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The “automobile exception” has been greatly expanded since Carroll v. United States (1925). For example, the Court held in California v. Carney that a mobile home capable of traveling on a highway was included within the exception. Further, in 1999, in Wyoming v. Houghton the Court held that the police may use the exception to search the personal belongings of passengers but not the passengers themselves.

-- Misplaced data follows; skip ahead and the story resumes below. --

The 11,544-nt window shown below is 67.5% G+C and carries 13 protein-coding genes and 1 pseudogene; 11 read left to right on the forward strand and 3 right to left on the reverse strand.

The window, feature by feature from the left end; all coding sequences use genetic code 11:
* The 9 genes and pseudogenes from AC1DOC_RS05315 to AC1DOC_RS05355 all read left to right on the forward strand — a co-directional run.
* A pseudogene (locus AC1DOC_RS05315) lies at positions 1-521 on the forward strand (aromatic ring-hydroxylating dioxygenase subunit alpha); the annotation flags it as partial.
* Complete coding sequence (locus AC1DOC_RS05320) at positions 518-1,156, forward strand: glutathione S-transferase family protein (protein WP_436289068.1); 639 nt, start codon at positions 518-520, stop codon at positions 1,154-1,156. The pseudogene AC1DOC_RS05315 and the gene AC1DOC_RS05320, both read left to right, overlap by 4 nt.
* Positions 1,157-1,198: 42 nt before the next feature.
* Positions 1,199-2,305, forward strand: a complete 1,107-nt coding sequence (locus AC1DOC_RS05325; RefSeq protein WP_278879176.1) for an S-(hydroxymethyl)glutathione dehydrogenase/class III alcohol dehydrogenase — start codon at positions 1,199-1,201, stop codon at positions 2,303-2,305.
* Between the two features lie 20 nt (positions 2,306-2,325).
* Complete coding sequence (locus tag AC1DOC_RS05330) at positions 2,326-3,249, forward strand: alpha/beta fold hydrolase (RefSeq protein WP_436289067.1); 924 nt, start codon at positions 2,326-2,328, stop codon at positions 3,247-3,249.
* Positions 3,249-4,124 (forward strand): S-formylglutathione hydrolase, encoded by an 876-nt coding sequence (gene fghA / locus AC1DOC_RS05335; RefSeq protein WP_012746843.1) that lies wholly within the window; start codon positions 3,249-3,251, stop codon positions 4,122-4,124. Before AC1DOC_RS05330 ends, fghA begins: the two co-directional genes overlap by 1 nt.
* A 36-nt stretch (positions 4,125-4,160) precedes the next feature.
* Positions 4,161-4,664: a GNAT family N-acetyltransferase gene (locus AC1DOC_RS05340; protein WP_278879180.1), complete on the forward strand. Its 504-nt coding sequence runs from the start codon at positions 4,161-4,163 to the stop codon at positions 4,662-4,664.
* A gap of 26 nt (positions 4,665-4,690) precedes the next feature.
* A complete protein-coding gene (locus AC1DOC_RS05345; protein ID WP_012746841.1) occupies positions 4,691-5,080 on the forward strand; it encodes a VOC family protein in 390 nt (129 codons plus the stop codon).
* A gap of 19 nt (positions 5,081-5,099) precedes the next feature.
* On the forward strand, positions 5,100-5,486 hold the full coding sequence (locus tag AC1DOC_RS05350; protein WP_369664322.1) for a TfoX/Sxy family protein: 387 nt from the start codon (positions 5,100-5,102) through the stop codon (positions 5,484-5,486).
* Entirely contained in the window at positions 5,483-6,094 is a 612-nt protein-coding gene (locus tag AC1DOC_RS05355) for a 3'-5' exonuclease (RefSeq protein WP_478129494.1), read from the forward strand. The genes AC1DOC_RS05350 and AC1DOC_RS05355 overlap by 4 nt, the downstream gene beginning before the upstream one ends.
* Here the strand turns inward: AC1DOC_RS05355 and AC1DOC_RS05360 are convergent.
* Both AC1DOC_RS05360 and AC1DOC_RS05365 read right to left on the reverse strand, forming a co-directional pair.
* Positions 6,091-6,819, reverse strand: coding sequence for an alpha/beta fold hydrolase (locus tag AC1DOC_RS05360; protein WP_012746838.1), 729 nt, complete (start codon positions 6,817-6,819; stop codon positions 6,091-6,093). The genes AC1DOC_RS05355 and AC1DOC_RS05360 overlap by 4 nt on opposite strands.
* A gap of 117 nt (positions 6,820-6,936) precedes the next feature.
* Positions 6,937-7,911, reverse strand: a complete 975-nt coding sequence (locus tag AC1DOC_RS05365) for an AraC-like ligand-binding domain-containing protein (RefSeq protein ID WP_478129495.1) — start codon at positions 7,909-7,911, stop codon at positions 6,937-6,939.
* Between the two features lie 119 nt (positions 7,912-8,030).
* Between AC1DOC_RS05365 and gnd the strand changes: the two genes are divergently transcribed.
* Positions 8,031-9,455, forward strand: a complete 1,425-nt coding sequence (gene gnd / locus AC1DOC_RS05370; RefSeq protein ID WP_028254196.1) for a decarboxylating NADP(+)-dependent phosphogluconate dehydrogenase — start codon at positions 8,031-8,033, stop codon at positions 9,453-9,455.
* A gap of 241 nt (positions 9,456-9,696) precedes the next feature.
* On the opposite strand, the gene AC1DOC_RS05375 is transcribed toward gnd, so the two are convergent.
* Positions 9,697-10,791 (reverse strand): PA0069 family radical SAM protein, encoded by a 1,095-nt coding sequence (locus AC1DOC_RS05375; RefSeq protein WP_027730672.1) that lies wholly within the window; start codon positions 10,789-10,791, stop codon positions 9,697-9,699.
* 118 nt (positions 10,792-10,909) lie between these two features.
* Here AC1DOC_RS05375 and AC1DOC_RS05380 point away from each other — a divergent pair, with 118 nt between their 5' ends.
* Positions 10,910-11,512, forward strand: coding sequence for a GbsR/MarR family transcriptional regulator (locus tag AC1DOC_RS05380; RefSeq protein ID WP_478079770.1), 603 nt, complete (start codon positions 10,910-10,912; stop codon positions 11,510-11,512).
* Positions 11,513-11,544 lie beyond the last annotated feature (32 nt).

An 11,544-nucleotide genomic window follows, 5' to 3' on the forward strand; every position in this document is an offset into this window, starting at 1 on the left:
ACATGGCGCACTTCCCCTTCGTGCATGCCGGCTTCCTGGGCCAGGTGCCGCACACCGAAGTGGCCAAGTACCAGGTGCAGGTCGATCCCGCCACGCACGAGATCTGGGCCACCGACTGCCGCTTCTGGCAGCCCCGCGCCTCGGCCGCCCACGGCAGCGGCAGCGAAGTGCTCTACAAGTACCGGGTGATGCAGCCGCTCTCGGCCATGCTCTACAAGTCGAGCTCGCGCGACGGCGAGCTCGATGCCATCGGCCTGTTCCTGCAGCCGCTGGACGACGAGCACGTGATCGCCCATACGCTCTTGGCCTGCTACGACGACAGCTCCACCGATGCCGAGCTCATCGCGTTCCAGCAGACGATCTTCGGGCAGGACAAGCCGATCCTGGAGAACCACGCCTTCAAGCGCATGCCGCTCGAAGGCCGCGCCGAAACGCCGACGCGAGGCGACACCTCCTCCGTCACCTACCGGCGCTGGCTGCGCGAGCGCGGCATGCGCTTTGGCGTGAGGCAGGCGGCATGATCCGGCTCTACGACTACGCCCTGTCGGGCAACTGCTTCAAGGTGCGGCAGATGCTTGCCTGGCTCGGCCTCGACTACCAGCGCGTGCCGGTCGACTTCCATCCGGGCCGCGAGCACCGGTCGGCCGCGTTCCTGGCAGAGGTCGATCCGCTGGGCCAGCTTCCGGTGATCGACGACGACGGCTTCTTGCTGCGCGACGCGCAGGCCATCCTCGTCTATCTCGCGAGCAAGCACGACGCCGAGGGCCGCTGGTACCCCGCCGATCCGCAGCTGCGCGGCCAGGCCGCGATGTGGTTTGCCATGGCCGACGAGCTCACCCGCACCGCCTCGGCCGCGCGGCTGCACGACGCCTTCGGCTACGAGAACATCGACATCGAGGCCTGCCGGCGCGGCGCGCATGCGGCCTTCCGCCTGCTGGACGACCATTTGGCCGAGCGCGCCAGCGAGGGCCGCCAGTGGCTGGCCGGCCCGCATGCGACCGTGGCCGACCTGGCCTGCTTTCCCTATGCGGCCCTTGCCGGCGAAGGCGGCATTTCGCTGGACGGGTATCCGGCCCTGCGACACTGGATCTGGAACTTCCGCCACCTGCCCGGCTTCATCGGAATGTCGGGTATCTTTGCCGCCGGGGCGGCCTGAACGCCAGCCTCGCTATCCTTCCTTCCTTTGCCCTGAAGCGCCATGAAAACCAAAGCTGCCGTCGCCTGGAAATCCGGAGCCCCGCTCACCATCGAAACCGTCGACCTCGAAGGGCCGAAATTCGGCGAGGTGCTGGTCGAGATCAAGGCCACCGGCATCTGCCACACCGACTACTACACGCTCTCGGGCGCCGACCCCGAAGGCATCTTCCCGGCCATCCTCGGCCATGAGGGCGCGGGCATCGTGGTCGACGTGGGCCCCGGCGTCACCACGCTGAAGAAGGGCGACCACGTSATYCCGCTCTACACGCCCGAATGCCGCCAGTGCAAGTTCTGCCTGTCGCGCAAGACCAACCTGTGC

The following is an example of a case law referring to the automobile exception:
The automobile exception to the warrant requirement permits warrantless searches of any part of a vehicle that may conceal evidence where there is probable cause to believe that the vehicle contains evidence of a crime. [United States v. McGlory, 968 F.2d 309 (3d Cir. Pa. 1992)].